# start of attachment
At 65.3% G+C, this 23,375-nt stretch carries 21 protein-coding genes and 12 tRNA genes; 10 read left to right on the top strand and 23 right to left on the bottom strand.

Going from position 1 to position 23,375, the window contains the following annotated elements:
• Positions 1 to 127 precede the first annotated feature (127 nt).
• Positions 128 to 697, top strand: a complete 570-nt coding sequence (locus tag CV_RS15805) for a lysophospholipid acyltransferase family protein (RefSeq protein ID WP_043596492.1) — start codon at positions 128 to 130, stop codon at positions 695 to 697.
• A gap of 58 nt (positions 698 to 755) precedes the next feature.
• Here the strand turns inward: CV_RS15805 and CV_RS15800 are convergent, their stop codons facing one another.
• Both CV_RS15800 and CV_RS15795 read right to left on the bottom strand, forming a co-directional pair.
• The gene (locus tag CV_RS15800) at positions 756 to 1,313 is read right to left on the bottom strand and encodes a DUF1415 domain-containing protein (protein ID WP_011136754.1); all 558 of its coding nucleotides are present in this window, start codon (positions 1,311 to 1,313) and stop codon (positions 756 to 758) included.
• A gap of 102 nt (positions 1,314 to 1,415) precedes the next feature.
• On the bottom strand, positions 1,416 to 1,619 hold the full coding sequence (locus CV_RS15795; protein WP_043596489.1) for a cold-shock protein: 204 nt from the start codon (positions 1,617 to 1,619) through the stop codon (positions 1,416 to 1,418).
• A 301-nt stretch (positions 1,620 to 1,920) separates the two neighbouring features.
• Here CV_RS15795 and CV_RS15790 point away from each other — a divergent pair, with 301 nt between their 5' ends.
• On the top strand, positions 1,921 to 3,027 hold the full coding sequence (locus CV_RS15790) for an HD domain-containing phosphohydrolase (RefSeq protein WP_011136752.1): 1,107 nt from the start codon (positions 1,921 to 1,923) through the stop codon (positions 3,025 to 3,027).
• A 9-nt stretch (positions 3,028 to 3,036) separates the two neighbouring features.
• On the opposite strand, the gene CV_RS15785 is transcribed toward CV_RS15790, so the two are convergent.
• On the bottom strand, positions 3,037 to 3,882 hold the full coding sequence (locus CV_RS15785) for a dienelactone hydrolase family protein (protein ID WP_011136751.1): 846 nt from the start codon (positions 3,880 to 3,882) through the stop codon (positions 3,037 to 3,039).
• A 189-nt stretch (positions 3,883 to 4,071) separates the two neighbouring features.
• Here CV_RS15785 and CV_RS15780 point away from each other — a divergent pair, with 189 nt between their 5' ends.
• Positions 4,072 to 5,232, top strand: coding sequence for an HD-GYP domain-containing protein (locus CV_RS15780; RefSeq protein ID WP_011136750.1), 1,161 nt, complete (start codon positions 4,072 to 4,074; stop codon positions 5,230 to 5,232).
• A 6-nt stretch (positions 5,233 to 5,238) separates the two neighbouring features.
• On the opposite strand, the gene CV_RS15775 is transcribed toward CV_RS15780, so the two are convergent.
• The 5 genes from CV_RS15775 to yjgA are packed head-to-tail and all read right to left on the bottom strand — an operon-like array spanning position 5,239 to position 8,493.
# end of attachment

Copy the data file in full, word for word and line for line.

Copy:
At 65.3% G+C, this 23,375-nt stretch carries 21 protein-coding genes and 12 tRNA genes; 10 read left to right on the top strand and 23 right to left on the bottom strand.

Going from position 1 to position 23,375, the window contains the following annotated elements:
• Positions 1 to 127 precede the first annotated feature (127 nt).
• Positions 128 to 697, top strand: a complete 570-nt coding sequence (locus tag CV_RS15805) for a lysophospholipid acyltransferase family protein (RefSeq protein ID WP_043596492.1) — start codon at positions 128 to 130, stop codon at positions 695 to 697.
• A gap of 58 nt (positions 698 to 755) precedes the next feature.
• Here the strand turns inward: CV_RS15805 and CV_RS15800 are convergent, their stop codons facing one another.
• Both CV_RS15800 and CV_RS15795 read right to left on the bottom strand, forming a co-directional pair.
• The gene (locus tag CV_RS15800) at positions 756 to 1,313 is read right to left on the bottom strand and encodes a DUF1415 domain-containing protein (protein ID WP_011136754.1); all 558 of its coding nucleotides are present in this window, start codon (positions 1,311 to 1,313) and stop codon (positions 756 to 758) included.
• A gap of 102 nt (positions 1,314 to 1,415) precedes the next feature.
• On the bottom strand, positions 1,416 to 1,619 hold the full coding sequence (locus CV_RS15795; protein WP_043596489.1) for a cold-shock protein: 204 nt from the start codon (positions 1,617 to 1,619) through the stop codon (positions 1,416 to 1,418).
• A 301-nt stretch (positions 1,620 to 1,920) separates the two neighbouring features.
• Here CV_RS15795 and CV_RS15790 point away from each other — a divergent pair, with 301 nt between their 5' ends.
• On the top strand, positions 1,921 to 3,027 hold the full coding sequence (locus CV_RS15790) for an HD domain-containing phosphohydrolase (RefSeq protein WP_011136752.1): 1,107 nt from the start codon (positions 1,921 to 1,923) through the stop codon (positions 3,025 to 3,027).
• A 9-nt stretch (positions 3,028 to 3,036) separates the two neighbouring features.
• On the opposite strand, the gene CV_RS15785 is transcribed toward CV_RS15790, so the two are convergent.
• On the bottom strand, positions 3,037 to 3,882 hold the full coding sequence (locus CV_RS15785) for a dienelactone hydrolase family protein (protein ID WP_011136751.1): 846 nt from the start codon (positions 3,880 to 3,882) through the stop codon (positions 3,037 to 3,039).
• A 189-nt stretch (positions 3,883 to 4,071) separates the two neighbouring features.
• Here CV_RS15785 and CV_RS15780 point away from each other — a divergent pair, with 189 nt between their 5' ends.
• Positions 4,072 to 5,232, top strand: coding sequence for an HD-GYP domain-containing protein (locus CV_RS15780; RefSeq protein ID WP_011136750.1), 1,161 nt, complete (start codon positions 4,072 to 4,074; stop codon positions 5,230 to 5,232).
• A 6-nt stretch (positions 5,233 to 5,238) separates the two neighbouring features.
• On the opposite strand, the gene CV_RS15775 is transcribed toward CV_RS15780, so the two are convergent.
• The 5 genes from CV_RS15775 to yjgA are packed head-to-tail and all read right to left on the bottom strand — an operon-like array spanning position 5,239 to position 8,493.